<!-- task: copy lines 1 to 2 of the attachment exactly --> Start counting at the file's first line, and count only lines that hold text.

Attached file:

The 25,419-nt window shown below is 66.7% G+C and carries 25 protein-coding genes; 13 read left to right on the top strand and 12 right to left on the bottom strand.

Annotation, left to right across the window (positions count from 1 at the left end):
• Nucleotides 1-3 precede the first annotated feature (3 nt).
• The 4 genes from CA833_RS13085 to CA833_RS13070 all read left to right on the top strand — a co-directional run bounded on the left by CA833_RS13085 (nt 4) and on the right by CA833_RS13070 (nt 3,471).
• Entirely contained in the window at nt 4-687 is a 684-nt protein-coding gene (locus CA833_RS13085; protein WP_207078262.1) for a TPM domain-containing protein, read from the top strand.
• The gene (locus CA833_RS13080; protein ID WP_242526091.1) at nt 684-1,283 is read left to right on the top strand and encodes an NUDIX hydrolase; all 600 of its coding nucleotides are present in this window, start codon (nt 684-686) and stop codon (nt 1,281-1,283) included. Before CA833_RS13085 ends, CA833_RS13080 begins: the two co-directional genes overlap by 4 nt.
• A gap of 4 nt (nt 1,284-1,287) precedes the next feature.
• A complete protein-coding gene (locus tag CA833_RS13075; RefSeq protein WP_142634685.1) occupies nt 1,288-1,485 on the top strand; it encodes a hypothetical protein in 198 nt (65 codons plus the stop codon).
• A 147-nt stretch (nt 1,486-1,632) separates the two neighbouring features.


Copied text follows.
The 25,419-nt window shown below is 66.7% G+C and carries 25 protein-coding genes; 13 read left to right on the top strand and 12 right to left on the bottom strand.

Annotation, left to right across the window (positions count from 1 at the left end):